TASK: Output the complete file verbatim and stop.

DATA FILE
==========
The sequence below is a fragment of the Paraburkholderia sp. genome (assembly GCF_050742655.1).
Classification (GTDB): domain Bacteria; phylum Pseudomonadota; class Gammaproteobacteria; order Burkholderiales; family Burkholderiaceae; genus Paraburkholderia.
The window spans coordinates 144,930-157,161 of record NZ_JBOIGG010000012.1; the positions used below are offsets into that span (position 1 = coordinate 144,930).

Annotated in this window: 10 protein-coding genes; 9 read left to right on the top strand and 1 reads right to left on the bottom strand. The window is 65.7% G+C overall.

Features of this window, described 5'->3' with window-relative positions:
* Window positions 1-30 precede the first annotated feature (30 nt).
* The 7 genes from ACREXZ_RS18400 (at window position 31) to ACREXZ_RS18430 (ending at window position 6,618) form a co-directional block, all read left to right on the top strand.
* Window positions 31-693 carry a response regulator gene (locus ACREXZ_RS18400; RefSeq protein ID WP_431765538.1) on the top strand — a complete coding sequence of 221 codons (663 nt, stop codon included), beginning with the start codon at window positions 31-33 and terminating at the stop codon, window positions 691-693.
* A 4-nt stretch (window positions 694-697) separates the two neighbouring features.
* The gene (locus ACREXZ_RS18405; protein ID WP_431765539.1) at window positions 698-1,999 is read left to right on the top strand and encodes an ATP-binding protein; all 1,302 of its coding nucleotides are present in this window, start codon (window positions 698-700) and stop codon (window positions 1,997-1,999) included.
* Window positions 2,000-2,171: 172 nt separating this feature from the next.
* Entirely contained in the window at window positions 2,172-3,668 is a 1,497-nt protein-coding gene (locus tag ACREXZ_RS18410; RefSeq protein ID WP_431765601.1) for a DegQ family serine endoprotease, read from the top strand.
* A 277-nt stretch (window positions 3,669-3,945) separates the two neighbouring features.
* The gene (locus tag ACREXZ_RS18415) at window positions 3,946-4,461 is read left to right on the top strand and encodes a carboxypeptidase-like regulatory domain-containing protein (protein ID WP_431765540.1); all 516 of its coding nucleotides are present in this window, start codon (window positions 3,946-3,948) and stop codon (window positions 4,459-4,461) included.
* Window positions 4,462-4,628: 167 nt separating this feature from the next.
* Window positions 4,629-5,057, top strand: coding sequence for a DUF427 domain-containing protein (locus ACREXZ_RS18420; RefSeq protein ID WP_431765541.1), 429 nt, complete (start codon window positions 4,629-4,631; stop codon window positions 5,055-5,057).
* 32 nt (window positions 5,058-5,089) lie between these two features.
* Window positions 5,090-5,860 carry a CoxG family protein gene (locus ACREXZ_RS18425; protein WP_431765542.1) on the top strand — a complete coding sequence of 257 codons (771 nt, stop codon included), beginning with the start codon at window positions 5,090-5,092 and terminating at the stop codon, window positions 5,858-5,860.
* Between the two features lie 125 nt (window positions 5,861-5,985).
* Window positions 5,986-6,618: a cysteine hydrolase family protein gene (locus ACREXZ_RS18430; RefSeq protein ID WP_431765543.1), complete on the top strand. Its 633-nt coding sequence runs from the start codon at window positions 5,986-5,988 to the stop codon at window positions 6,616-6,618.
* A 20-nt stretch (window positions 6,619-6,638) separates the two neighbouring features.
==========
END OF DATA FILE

The sequence below is a fragment of the Paraburkholderia sp. genome (assembly GCF_050742655.1).
Classification (GTDB): domain Bacteria; phylum Pseudomonadota; class Gammaproteobacteria; order Burkholderiales; family Burkholderiaceae; genus Paraburkholderia.
The window spans coordinates 144,930-157,161 of record NZ_JBOIGG010000012.1; the positions used below are offsets into that span (position 1 = coordinate 144,930).

Annotated in this window: 10 protein-coding genes; 9 read left to right on the top strand and 1 reads right to left on the bottom strand. The window is 65.7% G+C overall.

Features of this window, described 5'->3' with window-relative positions:
* Window positions 1-30 precede the first annotated feature (30 nt).
* The 7 genes from ACREXZ_RS18400 (at window position 31) to ACREXZ_RS18430 (ending at window position 6,618) form a co-directional block, all read left to right on the top strand.
* Window positions 31-693 carry a response regulator gene (locus ACREXZ_RS18400; RefSeq protein ID WP_431765538.1) on the top strand — a complete coding sequence of 221 codons (663 nt, stop codon included), beginning with the start codon at window positions 31-33 and terminating at the stop codon, window positions 691-693.
* A 4-nt stretch (window positions 694-697) separates the two neighbouring features.
* The gene (locus ACREXZ_RS18405; protein ID WP_431765539.1) at window positions 698-1,999 is read left to right on the top strand and encodes an ATP-binding protein; all 1,302 of its coding nucleotides are present in this window, start codon (window positions 698-700) and stop codon (window positions 1,997-1,999) included.
* Window positions 2,000-2,171: 172 nt separating this feature from the next.
* Entirely contained in the window at window positions 2,172-3,668 is a 1,497-nt protein-coding gene (locus tag ACREXZ_RS18410; RefSeq protein ID WP_431765601.1) for a DegQ family serine endoprotease, read from the top strand.
* A 277-nt stretch (window positions 3,669-3,945) separates the two neighbouring features.
* The gene (locus tag ACREXZ_RS18415) at window positions 3,946-4,461 is read left to right on the top strand and encodes a carboxypeptidase-like regulatory domain-containing protein (protein ID WP_431765540.1); all 516 of its coding nucleotides are present in this window, start codon (window positions 3,946-3,948) and stop codon (window positions 4,459-4,461) included.
* Window positions 4,462-4,628: 167 nt separating this feature from the next.
* Window positions 4,629-5,057, top strand: coding sequence for a DUF427 domain-containing protein (locus ACREXZ_RS18420; RefSeq protein ID WP_431765541.1), 429 nt, complete (start codon window positions 4,629-4,631; stop codon window positions 5,055-5,057).
* 32 nt (window positions 5,058-5,089) lie between these two features.
* Window positions 5,090-5,860 carry a CoxG family protein gene (locus ACREXZ_RS18425; protein WP_431765542.1) on the top strand — a complete coding sequence of 257 codons (771 nt, stop codon included), beginning with the start codon at window positions 5,090-5,092 and terminating at the stop codon, window positions 5,858-5,860.
* Between the two features lie 125 nt (window positions 5,861-5,985).
* Window positions 5,986-6,618: a cysteine hydrolase family protein gene (locus ACREXZ_RS18430; RefSeq protein ID WP_431765543.1), complete on the top strand. Its 633-nt coding sequence runs from the start codon at window positions 5,986-5,988 to the stop codon at window positions 6,616-6,618.
* A 20-nt stretch (window positions 6,619-6,638) separates the two neighbouring features.